After the Oxford comma debate and the death knell of the period, the latest mark to define and divide us – breaking up our thoughts, adding emphasis to our convictions, alternately vexing and delighting readers – is the em dash.
For some writers, the em dash is a vice that their editors occasionally forgive but more often forbid. It has been duly cast as an alluring alternative to the comma, colon, semicolon and full stop in the “distracted boyfriend” meme.
The longest of the dashes – roughly the length of the letter “M” – the em dash is emphatic, agile and still largely undefined. Sometimes it indicates an afterthought. Other times, it’s a fist pump. You might call it the bad boy, or cool girl, of punctuation. A freewheeling scofflaw. A rebel without a clause.
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Martha Nell Smith, a professor of English at the University of Maryland and the author of five books on poet Emily Dickinson (the original em dash obsessive), said that Dickinson used the dash to “highlight the ambiguity of the written word”.
“The dash is an invitation to the reader to make meaning,” Nell Smith says. “It can also be a leap of faith.”
Grammarians don’t necessarily see it that way. Mary Norris, the New Yorker’s “Comma Queen” and the author of Between You and Me a foray into all manner of spelling and punctuation issues, says the em dash “can be substituted for almost any other mark of punctuation: the comma, the semicolon, the colon, the period, a pair of parentheses, the quotation mark, even a bullet point in the making of a list”. Just don’t use more than two in a sentence, according to some experts.
The informal em dash also lends itself to the rapid, fragmented pace of digital communication. As such, it has begun popping up in texts, tweets and even Tinder messages.
“It’s this great piece of punctuation that gets at the emphasis of how people really talk,” says Rachel Holliday Smith, a reporter for New York paper The City and an active participant in em dash Twitter.
Cecelia Watson, the author of Semicolon, a guide to that punctuation mark’s correct usage, says it has a kind of “urgency to it, almost like a little arrow that’s missing its arrowhead. It has that businessy but also breezy look to it. Nobody really gets intimidated by a dash.”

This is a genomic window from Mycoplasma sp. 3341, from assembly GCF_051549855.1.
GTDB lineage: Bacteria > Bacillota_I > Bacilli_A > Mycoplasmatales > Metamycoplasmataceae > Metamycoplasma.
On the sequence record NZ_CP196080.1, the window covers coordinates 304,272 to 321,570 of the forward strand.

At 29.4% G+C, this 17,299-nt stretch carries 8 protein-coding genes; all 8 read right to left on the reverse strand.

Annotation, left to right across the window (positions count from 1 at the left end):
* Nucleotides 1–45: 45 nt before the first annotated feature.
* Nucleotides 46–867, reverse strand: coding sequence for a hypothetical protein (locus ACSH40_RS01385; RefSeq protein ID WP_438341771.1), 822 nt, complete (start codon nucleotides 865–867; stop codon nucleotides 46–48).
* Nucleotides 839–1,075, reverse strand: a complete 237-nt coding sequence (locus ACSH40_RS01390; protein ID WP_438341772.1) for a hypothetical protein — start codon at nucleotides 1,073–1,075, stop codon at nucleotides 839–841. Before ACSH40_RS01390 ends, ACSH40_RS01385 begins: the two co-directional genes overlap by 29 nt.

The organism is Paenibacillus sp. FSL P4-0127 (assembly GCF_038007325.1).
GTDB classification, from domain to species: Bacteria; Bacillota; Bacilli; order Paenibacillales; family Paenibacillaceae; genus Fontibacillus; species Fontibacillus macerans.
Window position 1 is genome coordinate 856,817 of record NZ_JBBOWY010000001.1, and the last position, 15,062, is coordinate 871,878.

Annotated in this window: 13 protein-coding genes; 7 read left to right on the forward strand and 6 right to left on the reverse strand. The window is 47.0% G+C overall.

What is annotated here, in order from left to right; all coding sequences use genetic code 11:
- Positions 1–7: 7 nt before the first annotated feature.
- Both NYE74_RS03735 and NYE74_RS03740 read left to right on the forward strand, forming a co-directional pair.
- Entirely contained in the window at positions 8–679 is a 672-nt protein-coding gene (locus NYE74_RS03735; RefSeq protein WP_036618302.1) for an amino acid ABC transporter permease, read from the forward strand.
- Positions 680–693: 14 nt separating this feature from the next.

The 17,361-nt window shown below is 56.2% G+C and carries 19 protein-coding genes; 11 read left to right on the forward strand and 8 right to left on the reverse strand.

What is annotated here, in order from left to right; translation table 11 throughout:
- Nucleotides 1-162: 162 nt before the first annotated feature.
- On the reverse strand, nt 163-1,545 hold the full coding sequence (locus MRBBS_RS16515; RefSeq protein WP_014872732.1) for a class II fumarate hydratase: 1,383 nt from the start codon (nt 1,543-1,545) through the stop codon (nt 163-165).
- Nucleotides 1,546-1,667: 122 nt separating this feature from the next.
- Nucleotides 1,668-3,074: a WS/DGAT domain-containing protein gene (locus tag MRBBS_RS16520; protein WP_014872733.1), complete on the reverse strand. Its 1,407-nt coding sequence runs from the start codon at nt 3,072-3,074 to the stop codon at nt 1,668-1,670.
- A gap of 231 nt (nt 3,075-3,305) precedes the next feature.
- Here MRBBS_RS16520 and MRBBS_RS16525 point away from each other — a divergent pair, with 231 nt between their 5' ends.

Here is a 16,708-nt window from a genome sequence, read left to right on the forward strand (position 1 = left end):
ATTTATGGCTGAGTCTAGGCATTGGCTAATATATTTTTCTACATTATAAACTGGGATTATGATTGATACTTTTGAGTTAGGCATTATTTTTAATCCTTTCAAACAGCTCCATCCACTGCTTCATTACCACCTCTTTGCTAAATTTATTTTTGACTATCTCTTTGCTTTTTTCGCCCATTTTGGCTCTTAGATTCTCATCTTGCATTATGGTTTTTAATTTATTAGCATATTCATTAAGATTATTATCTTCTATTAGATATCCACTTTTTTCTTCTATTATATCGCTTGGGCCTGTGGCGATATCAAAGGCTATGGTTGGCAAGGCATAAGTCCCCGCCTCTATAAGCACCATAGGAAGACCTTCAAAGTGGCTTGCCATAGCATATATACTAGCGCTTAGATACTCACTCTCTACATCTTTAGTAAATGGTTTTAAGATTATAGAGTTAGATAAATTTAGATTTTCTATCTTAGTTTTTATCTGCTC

Which is why the em dash appears in so many contexts: lyrical fiction, news briefs, movie titles. It can sit at any table in the cafeteria. Whereas the hyphen and en dash (a midlength dash, roughly the length of the letter n, commonly used to indicate range) have specific use cases, the em dash contains multitudes.
But not everyone is a fan. Online, opinions abound about how and when one ought to use the thin horizontal line. The takes can be surprisingly emotional.
When the author Alexander Chee recently tweeted: “Em-dash is the ‘just belt it and go’ of punctuation. Thus my devotion to it,” he inspired replies from legions of devotees.
Earlier this year, the writer Laura van den Berg confessed in her own tweet that “after years of resistance” she had fallen “into headlong love with the em dash. I love the way it can create the feeling of a fractured/incomplete/interrupted line or thought.”
Gretchen McCulloch, the author of Because Internet about how the web is changing our language, describes the em dash’s tone as “faux casual”, since it takes some know-how to implement in digital conversation. There isn’t an em dash button on a standard keyboard, she said, so “you have to go to extra effort”. That may mean shortcuts, or worse: copying and pasting em dashes from previously published work.
Those who don’t know better might use two successive hyphens to indicate an em-dash-like interruption. In her book Type Rules!, Ilene Strizver describes this as a “typographically incorrect and downright ugly practice”.
Emmy Jo Favilla, a brand voice manager at BuzzFeed, has publicly declared her love of the dash digitally (her Twitter handle is @em_dash3) and physically (a tattoo of the proofreader’s mark for the em dash sits behind her ear).
“There are few things more beautiful than a strategically placed em dash,” said Favilla, who was previously BuzzFeed’s copy chief. “But many overuse the dash, which can weaken its effect and turn a paragraph into something resembling Morse code.”
Diehards won’t hear it. “If anyone comes for an em dash and tries to say that it’s used too much, I’m willing to defend it with my life,” Holliday Smith says.
I didn’t realise my love for the em dash was personal until I was looking at a dating profile recently. Under things he’s “a fan of”, my potential match had listed “deleting em dashes” between “diner booths” and “kink”.
Reader — I swiped left.
© New York Times
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